With millions in small business owners still waiting for their bank to get back to them on the status of their business continuity loan/grant application, it appears that some applicants have been more equal than others, and according to the Journal, the small-business loan program also known as the Paycheck Protection Program (part of the Small Business Bailout Fund) - which now finds itself at the center of a clash between congressional Democrats and Republicans - is expected to run out of money later Wednesday.
Negotiations between Congress and the White House, which reportedly resumed Wednesday over replenishing the small-business loan program designed to support businesses hit by the coronavirus pandemic, will take on a new urgency after the program is expected to exhaust its initial allocation of $350 billion as early as the close of business today. As of Wednesday morning, the Small Business Administration said it had approved about 1.3 million applications, totaling more than $289 billion in loans for small business bailouts.
While both Democrats and Republicans want to add $250 billion to the small-business aid program, the two parties have been sparring for days over whether to add restrictions to the funds. As reported previously, Democrats want to expand access to the loans as well as include more money for hospitals, food assistance and state and local governments. Republicans, on the other hand, said they want to keep the bill focused on increasing small-business aid and defer other funding debates until the next, broader legislation is crafted.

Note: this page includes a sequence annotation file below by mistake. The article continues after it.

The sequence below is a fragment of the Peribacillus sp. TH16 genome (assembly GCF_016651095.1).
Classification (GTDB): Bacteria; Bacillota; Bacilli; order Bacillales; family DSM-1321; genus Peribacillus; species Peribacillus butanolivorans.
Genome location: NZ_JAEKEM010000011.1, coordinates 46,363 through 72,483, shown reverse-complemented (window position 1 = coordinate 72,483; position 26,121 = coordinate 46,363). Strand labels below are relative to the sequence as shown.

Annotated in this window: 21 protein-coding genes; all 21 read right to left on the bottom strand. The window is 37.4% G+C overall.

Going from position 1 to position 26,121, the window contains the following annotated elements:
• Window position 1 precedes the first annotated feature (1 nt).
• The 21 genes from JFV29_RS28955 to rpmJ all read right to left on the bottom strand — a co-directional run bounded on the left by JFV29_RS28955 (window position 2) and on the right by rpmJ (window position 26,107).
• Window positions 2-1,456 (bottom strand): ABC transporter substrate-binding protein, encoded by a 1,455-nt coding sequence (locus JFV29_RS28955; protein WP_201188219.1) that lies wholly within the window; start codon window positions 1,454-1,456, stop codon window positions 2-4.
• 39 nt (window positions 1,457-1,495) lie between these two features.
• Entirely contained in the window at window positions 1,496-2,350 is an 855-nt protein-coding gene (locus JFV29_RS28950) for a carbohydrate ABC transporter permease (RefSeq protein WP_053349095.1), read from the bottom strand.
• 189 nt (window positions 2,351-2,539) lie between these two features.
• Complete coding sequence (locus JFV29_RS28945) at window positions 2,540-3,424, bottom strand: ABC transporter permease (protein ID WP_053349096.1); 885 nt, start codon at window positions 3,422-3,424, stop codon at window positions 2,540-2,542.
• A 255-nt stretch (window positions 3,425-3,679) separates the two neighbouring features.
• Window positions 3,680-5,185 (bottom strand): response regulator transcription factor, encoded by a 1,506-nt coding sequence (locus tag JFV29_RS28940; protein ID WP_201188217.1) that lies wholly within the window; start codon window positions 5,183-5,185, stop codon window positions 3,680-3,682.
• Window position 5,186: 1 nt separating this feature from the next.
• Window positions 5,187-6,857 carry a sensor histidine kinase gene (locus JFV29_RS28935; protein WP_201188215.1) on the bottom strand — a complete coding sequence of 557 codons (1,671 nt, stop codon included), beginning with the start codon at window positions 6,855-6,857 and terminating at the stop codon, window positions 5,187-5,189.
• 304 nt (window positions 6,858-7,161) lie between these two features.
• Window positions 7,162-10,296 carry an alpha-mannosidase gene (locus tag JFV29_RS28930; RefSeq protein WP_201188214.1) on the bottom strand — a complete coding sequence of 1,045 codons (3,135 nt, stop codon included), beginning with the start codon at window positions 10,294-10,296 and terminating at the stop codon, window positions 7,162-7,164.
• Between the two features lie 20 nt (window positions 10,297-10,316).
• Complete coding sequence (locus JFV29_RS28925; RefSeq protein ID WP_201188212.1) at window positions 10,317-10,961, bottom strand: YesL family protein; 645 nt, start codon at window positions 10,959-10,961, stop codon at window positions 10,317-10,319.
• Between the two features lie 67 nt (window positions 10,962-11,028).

And so the political buck-passing continues: top Senate Democrate Chuck Schumer told reporters he had spoken with Treasury Secretary Steven Mnuchin Wednesday morning and that both House and Senate Democratic staff were expected to meet with officials from Mr. Mnuchin’s office later in the day.
“We see no reason why we can’t come to an agreement,” Mr. Schumer said. "We Democrats believe we need more money for small businesses, but we need it to go to the people who are under banked and underserved.”
As the WSJ added, the discussions were the first signs of progress this week, but it remains uncertain whether congressional leaders and President Trump will be able to reach an agreement by week’s end. Both chambers are scheduled to hold brief sessions later this week.
Meanwhile, the megacorportions are already benefitting from the surge in stock prices, which allows them to sell stock with at levels which rapidly are approaching all time highs. Assuming, of course, companies would sell stock (we know they would much rather buy it back), instead of simply waiting for their grants - which bar them from firing workers for a few more months - to hit.
And so once again the wealthy and politically connected win, as for everyone else...
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